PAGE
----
213:: 1,726 Decks
An untapped. Once again, if you can infinite flicker it with something like the and combo, can kill everyone else at the table. In general, there’s also less to lose playing this over because it enters untapped, but I still wouldn’t run this just to deal one damage.
Over, Under, or Just Right? Overplayed:is the only other deck that would like this effect, but decks like should strive for better.
212:: 1,756 Decks
This is the Exert lands’ slightly less creepy cousin, but who ultimately still smells of eggs. Putting a counter on this basically makes it worthless for that turn. Unlike the Exert lands, where you get untapped mana now at the cost of future tempo, this land trades that turn’s tempo for the ability to have good mana in the future. However, when do you need perfect mana the most? The early to mid-game. Giving up perfect mana during this time to ensure that late game you have a rainbow land is super awkward. By the time that this matters, you should have perfect mana already. It feels bad to play a tapland and then lose a turn of tempo, but imagine that feeling every other turn.
Over, Under, or Just Right? Overplayed: Once again, it appears we can partly blame Atraxa. Can I convince Atraxa players to play? They appear to be playing anything that says ‘counter’ on it.
210:: 1,804 Decks
Way back in part two of this article series, I talked about , one of the few manaless taplands that is pretty good. Well, what if we took that card and got rid of the stupid downside? Enter . The only downside is that it costs five mana to crack, but I’ll take it if it can tap for mana.
There’s just so much flexibility here. Whether saving the best creature you control from a Wrath, or saving creatures from Unearth got you down because it’s sending stuff to exile? says they can come right back. Wanna exile stuff forever with and engineer some stack shenanigans? says just exile in response to the ETB trigger, and bye-bye creatures! All this and more, for the low low cost of several payments of two mana. Buy today!effects, or even re-triggering enter-the-battlefield abilities like , you can do a lot with this land. Heck, that’s the simple stuff. Wouldn’t be better if the creatures didn’t go away forever? can fix that.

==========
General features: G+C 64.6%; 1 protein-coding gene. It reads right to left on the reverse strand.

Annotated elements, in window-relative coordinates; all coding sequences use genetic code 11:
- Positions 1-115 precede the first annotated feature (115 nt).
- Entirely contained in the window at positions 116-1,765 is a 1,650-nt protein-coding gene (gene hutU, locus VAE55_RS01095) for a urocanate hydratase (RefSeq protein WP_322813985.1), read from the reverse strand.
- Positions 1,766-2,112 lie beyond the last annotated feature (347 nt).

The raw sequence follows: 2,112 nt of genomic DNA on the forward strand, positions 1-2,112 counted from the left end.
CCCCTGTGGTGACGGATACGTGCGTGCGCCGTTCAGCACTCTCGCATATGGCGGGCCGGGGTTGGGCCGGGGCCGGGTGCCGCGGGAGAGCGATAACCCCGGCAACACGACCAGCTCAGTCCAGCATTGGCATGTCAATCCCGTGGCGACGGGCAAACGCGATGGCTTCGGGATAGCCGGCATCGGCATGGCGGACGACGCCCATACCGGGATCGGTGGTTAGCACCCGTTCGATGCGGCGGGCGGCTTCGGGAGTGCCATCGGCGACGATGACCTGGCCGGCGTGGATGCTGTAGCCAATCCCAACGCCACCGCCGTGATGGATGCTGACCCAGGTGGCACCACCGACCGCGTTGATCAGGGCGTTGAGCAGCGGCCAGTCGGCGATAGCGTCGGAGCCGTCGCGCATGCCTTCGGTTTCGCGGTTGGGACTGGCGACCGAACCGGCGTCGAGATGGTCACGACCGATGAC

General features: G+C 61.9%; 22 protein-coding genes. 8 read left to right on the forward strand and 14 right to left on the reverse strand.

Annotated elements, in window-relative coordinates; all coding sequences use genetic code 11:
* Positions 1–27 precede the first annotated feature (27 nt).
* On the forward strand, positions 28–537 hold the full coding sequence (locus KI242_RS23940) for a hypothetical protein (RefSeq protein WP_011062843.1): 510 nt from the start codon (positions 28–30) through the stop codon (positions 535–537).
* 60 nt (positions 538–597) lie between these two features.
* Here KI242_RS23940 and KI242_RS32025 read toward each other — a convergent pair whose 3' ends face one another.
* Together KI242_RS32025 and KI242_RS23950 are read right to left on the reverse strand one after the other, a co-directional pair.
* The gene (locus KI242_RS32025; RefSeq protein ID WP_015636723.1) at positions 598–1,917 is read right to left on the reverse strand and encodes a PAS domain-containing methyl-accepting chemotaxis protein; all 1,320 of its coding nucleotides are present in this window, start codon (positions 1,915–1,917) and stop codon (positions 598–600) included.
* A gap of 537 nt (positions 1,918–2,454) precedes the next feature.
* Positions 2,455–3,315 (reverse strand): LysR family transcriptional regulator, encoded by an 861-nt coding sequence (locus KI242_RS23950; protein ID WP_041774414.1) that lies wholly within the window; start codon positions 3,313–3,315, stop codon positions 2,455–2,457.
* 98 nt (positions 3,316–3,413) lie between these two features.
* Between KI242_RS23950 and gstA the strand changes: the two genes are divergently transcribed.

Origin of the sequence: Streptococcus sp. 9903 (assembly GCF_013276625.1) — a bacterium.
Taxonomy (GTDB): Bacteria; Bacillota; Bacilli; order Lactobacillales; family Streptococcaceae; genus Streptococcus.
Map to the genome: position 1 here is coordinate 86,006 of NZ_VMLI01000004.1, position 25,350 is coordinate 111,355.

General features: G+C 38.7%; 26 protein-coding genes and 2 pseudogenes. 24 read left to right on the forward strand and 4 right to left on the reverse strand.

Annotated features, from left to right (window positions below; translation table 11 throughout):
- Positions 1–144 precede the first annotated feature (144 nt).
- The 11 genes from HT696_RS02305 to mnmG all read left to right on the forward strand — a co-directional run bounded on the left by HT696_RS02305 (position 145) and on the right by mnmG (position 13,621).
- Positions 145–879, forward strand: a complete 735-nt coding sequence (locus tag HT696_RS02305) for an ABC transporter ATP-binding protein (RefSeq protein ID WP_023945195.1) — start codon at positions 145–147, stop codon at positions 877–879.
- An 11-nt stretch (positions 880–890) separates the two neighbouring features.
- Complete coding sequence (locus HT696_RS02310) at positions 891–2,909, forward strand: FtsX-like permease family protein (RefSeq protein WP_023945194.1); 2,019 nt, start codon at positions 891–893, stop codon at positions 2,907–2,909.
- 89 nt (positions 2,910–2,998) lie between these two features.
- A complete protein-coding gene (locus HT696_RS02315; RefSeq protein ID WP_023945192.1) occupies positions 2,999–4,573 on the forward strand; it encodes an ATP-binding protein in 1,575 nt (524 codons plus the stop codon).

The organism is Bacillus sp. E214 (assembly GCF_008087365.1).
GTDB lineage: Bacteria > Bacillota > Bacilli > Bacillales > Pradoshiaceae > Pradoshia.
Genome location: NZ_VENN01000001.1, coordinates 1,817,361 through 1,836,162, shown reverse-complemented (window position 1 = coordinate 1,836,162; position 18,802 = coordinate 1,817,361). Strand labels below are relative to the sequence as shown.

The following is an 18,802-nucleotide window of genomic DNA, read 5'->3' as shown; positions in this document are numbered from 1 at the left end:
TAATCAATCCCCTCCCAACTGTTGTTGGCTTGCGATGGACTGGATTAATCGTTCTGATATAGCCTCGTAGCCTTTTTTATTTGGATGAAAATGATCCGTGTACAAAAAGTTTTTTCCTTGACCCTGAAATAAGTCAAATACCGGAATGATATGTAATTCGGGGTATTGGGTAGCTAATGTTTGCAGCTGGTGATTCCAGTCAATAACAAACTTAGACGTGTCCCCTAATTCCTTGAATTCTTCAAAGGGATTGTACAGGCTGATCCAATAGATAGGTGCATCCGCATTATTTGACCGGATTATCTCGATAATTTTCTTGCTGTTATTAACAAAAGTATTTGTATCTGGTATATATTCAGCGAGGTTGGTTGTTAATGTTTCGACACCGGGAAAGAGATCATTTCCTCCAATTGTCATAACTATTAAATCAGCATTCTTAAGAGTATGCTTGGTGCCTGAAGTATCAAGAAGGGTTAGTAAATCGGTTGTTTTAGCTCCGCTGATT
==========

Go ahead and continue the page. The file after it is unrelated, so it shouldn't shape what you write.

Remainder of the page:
Over, Under, or Just Right? Underplayed: There’s stuff I haven’t even mentioned.anyone?
The End… Less Sands
Well, now that I’ve done that, you can get back to playing all the sweet new Throne of Eldraine cards. Before you do that, though, let me know what you think of this batch of lands. Isas busted as I think? Can we all cool it with all the ‘counter’ lands in Atraxa? Pretty please? Sometimes that deck needs regular ol’ mana, you know! Let me know what you think!